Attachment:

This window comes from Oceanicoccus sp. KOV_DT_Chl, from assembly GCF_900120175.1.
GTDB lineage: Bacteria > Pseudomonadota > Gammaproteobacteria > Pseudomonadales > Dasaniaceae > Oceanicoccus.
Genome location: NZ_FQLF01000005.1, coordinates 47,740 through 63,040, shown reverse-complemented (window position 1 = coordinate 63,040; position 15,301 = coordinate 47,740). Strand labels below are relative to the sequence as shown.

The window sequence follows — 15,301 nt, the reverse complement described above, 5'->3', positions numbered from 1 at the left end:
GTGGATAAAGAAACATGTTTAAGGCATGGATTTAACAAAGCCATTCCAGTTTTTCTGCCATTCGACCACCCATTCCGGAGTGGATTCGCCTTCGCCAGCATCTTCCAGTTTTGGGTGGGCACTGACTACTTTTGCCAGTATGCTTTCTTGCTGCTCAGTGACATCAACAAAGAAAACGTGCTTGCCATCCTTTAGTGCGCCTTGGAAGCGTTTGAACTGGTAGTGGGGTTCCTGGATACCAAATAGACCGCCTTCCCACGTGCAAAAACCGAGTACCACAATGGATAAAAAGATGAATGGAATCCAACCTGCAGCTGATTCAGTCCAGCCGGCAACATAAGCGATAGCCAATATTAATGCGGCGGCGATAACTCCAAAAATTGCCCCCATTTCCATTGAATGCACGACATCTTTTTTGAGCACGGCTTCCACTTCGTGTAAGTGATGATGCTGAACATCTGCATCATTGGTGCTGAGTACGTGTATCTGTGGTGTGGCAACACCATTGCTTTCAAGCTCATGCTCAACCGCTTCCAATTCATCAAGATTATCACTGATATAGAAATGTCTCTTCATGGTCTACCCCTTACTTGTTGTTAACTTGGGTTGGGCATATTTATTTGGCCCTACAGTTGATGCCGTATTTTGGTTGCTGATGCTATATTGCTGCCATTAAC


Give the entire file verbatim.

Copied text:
This window comes from Oceanicoccus sp. KOV_DT_Chl, from assembly GCF_900120175.1.
GTDB lineage: Bacteria > Pseudomonadota > Gammaproteobacteria > Pseudomonadales > Dasaniaceae > Oceanicoccus.
Genome location: NZ_FQLF01000005.1, coordinates 47,740 through 63,040, shown reverse-complemented (window position 1 = coordinate 63,040; position 15,301 = coordinate 47,740). Strand labels below are relative to the sequence as shown.

The window sequence follows — 15,301 nt, the reverse complement described above, 5'->3', positions numbered from 1 at the left end:
GTGGATAAAGAAACATGTTTAAGGCATGGATTTAACAAAGCCATTCCAGTTTTTCTGCCATTCGACCACCCATTCCGGAGTGGATTCGCCTTCGCCAGCATCTTCCAGTTTTGGGTGGGCACTGACTACTTTTGCCAGTATGCTTTCTTGCTGCTCAGTGACATCAACAAAGAAAACGTGCTTGCCATCCTTTAGTGCGCCTTGGAAGCGTTTGAACTGGTAGTGGGGTTCCTGGATACCAAATAGACCGCCTTCCCACGTGCAAAAACCGAGTACCACAATGGATAAAAAGATGAATGGAATCCAACCTGCAGCTGATTCAGTCCAGCCGGCAACATAAGCGATAGCCAATATTAATGCGGCGGCGATAACTCCAAAAATTGCCCCCATTTCCATTGAATGCACGACATCTTTTTTGAGCACGGCTTCCACTTCGTGTAAGTGATGATGCTGAACATCTGCATCATTGGTGCTGAGTACGTGTATCTGTGGTGTGGCAACACCATTGCTTTCAAGCTCATGCTCAACCGCTTCCAATTCATCAAGATTATCACTGATATAGAAATGTCTCTTCATGGTCTACCCCTTACTTGTTGTTAACTTGGGTTGGGCATATTTATTTGGCCCTACAGTTGATGCCGTATTTTGGTTGCTGATGCTATATTGCTGCCATTAAC